CIGARETTE giant British American Tobacco has warned that it could take two years longer than expected to reach a major milestone in the business unit which includes its vape pens.

It also warned that revenue from its overall business is likely to miss expectations.

Covid-19 has slowed the growth of vaping products, which are touted as the big saviour in western countries for under-pressure tobacco companies.

BAT, which has a base in Southampton, said that it could now take until 2025 before it starts making £5 billion in revenue from its new categories business unit, which includes vape pen Vype.

“Covid-19 has disrupted consumer activation plans, reducing overall industry growth rates in new categories,” BAT told shareholders on Tuesday.

“It has also led to the scaling back or postponement of some launches, as well as causing supply disruption and out-of-stocks earlier in the year.

“While the vapour category continues to recover following the global slowdown in the second half last year, the US market remains below historical levels.”

BAT had originally hoped the segment could reach revenue of £5 billion in the 2023-24 financial year.

The new categories products include oral tobacco, and heated tobacco products, including Glo.

It follows a turbulent time for the vaping industry. Not only have the tobacco giants who are betting on it had to deal with the pandemic, they are also being increasingly scrutinised by regulators.

Vapes had been riding high until reports started linking them to lung damage, and even death, among young people.

It led to a ban on many flavours of the devices in several US states.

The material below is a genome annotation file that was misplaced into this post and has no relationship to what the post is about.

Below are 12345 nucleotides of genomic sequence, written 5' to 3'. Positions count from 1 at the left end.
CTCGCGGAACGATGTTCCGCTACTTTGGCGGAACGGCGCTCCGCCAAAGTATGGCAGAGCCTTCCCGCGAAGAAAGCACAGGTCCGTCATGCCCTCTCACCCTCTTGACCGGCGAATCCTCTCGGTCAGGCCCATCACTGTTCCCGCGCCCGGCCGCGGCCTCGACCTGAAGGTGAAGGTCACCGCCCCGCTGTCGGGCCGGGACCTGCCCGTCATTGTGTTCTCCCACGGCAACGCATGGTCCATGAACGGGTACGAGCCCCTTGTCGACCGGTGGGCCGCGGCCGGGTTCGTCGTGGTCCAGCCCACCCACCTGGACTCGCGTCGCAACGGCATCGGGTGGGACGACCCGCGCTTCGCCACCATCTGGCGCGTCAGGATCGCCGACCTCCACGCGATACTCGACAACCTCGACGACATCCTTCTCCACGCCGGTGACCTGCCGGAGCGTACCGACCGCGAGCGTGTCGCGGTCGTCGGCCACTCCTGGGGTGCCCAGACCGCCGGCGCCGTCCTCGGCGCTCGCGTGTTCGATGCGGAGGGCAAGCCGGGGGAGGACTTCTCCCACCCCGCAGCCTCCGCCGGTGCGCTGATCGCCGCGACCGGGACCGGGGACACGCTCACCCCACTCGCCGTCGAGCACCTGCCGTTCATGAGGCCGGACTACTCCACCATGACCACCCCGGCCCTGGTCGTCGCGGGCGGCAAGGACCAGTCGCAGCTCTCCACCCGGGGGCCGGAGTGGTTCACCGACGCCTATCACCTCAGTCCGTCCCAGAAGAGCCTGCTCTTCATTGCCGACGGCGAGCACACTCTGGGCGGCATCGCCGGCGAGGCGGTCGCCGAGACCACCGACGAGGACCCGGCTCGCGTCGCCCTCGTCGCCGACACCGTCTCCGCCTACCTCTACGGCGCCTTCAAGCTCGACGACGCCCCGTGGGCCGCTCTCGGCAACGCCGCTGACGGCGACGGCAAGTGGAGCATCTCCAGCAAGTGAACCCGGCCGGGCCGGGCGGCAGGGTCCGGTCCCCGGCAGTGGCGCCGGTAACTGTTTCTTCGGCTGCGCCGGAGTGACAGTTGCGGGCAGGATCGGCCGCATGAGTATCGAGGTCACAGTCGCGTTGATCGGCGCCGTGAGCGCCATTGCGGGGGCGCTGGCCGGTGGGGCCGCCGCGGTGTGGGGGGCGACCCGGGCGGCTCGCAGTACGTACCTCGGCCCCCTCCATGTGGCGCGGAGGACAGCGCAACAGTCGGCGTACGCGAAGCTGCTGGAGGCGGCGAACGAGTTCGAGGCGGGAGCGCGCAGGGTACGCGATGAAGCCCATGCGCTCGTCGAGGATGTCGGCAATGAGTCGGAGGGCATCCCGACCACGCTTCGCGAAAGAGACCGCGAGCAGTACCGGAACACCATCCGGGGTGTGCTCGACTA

“The last three years have been difficult ones for big tobacco. Hit by regulatory crackdowns, and advertising bans on its traditional tobacco products, the industry switched focus onto the e-cigarettes and vaping products,” said Michael Hewson, an analyst at CMC Markets.

“British American Tobacco has been no different, its share price sliding sharply in the wake of the global crackdown on cigarette advertising as well as the recent lockdowns.”

Meanwhile, BAT warned it was set to miss guidance, as South Africa sticks to a ban on selling tobacco during the pandemic, and sales have taken a significant hit in Bangladesh, Malaysia and Vietnam.

It now expects revenue to grow between 1% and 3%, down from previous expectations of between 3% and 5%.

Chief executive Jack Bowles said: “We have made a good start to the year, with strong volume and value share growth in combustibles underpinning the sustainability of the business.

“Thanks to the hard work and dedication of our teams around the world, I am pleased to say that we continue to perform well and expect a good performance in 2020, in the context of very challenging circumstances.

“Looking further ahead, we are confident about the future opportunities for BAT. Our continued commitment to our dividend policy reflects this confidence.”